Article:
I’m happy for Wikileaks to be shut down in its current formWikileaks in its current form is causing genuine and serious harm to people – some elements of which I've explained in my previous blog post –  that they don’t readily see in their amusement and titillation with tid-bits in the press.
Freedom is limited by accountability. Currently, Assange seems to be accountable to none – for the harm he has caused (and I don’t care about the embarrassments caused: I care for serious harm caused by the disclosure of internal government processes).  Who has set him up as an aribiter of the world's security and secrets? Whom does he represent? What is is his authority? None.
All harm caused will be born by the innocents. (And utopians.)
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Wikileaks – a classical liberal perspective

A flood of confidential information has been leaked into the public domain by Wikileaks. This offers a particularly interesting case study for moral and political thought as it tests the limits of freedom of expression – limits that I discussed at some length in this blog post.

Two tensions are involved:

a) that we must have unhampered information on what governments do; 


b) that information which forms part of the current business of a government must be protected to allow frank and free discussion within government and enable it to make considered judgements.

A clear exception to (b) exists with regard to whisleblowing. If, let's say, someone has discovered that Hitler is undertaking a secret project likely to cause significant loss of innocent life, then publication of such confidential data is perfectly defensible, for doing so could save innocent lives. 

But what about the case when no whistleblowing is involved or no harm is prevented? What if all we have is a fanatic who is fixated on releasing all information that governments hold? Worse, what if the confidential information is part of a strategic operation to save lives: an operation that could be compromised by the leak?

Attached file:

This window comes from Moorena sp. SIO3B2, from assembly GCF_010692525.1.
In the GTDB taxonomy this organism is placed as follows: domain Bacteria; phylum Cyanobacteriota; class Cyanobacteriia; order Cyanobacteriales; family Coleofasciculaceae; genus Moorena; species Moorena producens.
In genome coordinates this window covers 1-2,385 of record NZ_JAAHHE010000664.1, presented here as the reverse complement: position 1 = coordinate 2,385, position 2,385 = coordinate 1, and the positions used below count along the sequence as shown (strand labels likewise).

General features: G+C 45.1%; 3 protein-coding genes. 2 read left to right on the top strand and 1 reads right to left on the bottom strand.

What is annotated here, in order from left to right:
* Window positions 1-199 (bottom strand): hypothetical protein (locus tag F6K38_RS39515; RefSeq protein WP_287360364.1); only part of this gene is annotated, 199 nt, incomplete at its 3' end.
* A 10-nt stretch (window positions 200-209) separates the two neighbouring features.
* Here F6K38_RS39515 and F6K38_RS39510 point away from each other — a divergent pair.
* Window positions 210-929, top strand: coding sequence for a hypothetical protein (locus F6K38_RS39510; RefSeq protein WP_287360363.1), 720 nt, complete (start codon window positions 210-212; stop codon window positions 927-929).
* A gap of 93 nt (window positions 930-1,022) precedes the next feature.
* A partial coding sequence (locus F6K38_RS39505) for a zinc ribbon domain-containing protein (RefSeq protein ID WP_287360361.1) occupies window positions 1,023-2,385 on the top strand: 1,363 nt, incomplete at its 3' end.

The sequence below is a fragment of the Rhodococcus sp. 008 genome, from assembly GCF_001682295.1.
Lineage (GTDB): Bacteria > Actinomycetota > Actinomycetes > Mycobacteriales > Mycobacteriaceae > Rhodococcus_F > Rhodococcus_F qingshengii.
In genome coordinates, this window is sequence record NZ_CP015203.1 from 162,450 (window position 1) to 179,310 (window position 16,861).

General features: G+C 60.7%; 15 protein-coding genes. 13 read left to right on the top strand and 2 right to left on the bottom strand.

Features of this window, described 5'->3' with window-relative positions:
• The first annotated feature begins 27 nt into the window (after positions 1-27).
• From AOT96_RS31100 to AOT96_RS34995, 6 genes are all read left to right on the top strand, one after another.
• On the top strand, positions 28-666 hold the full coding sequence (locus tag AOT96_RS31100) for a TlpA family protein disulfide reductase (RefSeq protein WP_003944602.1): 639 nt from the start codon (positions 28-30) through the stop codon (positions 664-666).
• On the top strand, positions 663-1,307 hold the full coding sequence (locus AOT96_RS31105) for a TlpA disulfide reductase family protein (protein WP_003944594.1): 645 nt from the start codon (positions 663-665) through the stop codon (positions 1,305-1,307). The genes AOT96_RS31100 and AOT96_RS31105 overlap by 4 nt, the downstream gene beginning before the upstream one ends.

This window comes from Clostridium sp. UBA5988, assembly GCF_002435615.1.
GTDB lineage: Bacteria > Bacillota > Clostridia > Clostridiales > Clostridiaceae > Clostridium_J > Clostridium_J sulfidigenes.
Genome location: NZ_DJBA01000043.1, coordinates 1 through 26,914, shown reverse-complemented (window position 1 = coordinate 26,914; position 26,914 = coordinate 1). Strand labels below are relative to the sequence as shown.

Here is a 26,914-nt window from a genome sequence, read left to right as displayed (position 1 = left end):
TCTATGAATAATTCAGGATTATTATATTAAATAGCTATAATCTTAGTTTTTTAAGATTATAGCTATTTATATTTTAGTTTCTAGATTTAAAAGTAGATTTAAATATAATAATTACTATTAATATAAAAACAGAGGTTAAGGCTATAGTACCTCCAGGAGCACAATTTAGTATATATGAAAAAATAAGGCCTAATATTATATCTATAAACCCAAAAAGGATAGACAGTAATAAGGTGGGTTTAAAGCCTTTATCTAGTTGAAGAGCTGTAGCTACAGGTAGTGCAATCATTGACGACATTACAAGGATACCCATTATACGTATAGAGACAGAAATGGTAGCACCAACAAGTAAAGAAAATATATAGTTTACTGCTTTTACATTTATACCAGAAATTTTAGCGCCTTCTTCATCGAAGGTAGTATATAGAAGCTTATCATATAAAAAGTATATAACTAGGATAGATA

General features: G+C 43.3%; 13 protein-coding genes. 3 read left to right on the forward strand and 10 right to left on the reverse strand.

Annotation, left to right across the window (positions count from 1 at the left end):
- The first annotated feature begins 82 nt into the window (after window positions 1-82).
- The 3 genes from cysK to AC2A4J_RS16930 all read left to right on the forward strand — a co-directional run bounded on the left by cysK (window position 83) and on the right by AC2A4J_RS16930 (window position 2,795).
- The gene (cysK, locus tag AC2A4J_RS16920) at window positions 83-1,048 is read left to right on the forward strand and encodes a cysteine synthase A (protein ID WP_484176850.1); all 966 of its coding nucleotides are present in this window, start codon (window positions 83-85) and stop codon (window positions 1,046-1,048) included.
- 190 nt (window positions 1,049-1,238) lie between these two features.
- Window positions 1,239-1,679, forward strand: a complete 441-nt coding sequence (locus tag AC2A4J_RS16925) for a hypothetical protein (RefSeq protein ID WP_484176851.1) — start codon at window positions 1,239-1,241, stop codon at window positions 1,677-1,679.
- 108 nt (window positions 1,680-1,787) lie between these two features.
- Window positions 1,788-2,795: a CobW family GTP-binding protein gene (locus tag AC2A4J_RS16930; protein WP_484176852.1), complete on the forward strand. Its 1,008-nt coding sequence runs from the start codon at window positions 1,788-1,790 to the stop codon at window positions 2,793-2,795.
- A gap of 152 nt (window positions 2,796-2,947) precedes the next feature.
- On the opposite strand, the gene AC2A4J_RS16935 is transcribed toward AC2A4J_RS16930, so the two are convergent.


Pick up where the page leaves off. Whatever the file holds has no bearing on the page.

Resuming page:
Unlike the libertine, the classical liberal is aware that governance cannot always be fully transparent.

The business of governance does involve access to certain discreet information. Such information could have been obtained from, say, a dissenter of communist N.Korea. Releasing such information could, hypothetically, set back the advance of freedom in N.Korea by decades. I'm sure we'd all oppose the release of information that can harm lives. There are clearly no natural rights to all information regarding the functioning of the state

My good friend  (and FTI speakers panelist) Atanu Dey asks: "I cannot for the life of me understand why information that is good for the leaders is somehow not good for the people. I can understand that dictators don’t want people to know the truth. But in democratic societies? Why?"

To Atanu I'd suggest: by all means let the truth be known. Indeed, archival laws in modern democracies usually permit the release of such confidential information 30 years after the event. Such delayed release is appropriate and – in most cases -sufficient for truth to be known. So I'm not saying that information should be hidden from public view for ever.